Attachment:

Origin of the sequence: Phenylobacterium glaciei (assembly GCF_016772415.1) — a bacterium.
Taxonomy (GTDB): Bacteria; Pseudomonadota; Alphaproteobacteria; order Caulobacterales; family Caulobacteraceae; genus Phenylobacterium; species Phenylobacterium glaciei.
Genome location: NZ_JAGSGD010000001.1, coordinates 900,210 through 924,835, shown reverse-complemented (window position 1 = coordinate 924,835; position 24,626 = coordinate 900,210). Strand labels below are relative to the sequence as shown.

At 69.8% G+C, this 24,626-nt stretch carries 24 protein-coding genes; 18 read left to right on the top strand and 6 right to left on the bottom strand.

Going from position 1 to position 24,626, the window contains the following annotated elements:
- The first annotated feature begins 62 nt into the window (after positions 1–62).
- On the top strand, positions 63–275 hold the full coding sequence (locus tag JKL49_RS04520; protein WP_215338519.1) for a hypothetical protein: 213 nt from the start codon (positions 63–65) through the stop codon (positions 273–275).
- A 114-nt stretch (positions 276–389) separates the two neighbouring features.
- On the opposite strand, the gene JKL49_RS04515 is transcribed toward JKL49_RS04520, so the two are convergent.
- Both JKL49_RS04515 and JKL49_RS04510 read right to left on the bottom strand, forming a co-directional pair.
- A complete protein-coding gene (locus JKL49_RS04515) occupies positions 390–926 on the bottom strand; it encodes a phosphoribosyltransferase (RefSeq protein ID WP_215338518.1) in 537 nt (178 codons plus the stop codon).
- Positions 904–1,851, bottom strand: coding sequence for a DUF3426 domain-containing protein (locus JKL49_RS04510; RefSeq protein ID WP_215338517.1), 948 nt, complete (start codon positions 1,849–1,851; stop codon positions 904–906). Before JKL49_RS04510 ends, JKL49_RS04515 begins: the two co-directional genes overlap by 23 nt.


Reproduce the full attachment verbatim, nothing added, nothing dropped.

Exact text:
Origin of the sequence: Phenylobacterium glaciei (assembly GCF_016772415.1) — a bacterium.
Taxonomy (GTDB): Bacteria; Pseudomonadota; Alphaproteobacteria; order Caulobacterales; family Caulobacteraceae; genus Phenylobacterium; species Phenylobacterium glaciei.
Genome location: NZ_JAGSGD010000001.1, coordinates 900,210 through 924,835, shown reverse-complemented (window position 1 = coordinate 924,835; position 24,626 = coordinate 900,210). Strand labels below are relative to the sequence as shown.

At 69.8% G+C, this 24,626-nt stretch carries 24 protein-coding genes; 18 read left to right on the top strand and 6 right to left on the bottom strand.

Going from position 1 to position 24,626, the window contains the following annotated elements:
- The first annotated feature begins 62 nt into the window (after positions 1–62).
- On the top strand, positions 63–275 hold the full coding sequence (locus tag JKL49_RS04520; protein WP_215338519.1) for a hypothetical protein: 213 nt from the start codon (positions 63–65) through the stop codon (positions 273–275).
- A 114-nt stretch (positions 276–389) separates the two neighbouring features.
- On the opposite strand, the gene JKL49_RS04515 is transcribed toward JKL49_RS04520, so the two are convergent.
- Both JKL49_RS04515 and JKL49_RS04510 read right to left on the bottom strand, forming a co-directional pair.
- A complete protein-coding gene (locus JKL49_RS04515) occupies positions 390–926 on the bottom strand; it encodes a phosphoribosyltransferase (RefSeq protein ID WP_215338518.1) in 537 nt (178 codons plus the stop codon).
- Positions 904–1,851, bottom strand: coding sequence for a DUF3426 domain-containing protein (locus JKL49_RS04510; RefSeq protein ID WP_215338517.1), 948 nt, complete (start codon positions 1,849–1,851; stop codon positions 904–906). Before JKL49_RS04510 ends, JKL49_RS04515 begins: the two co-directional genes overlap by 23 nt.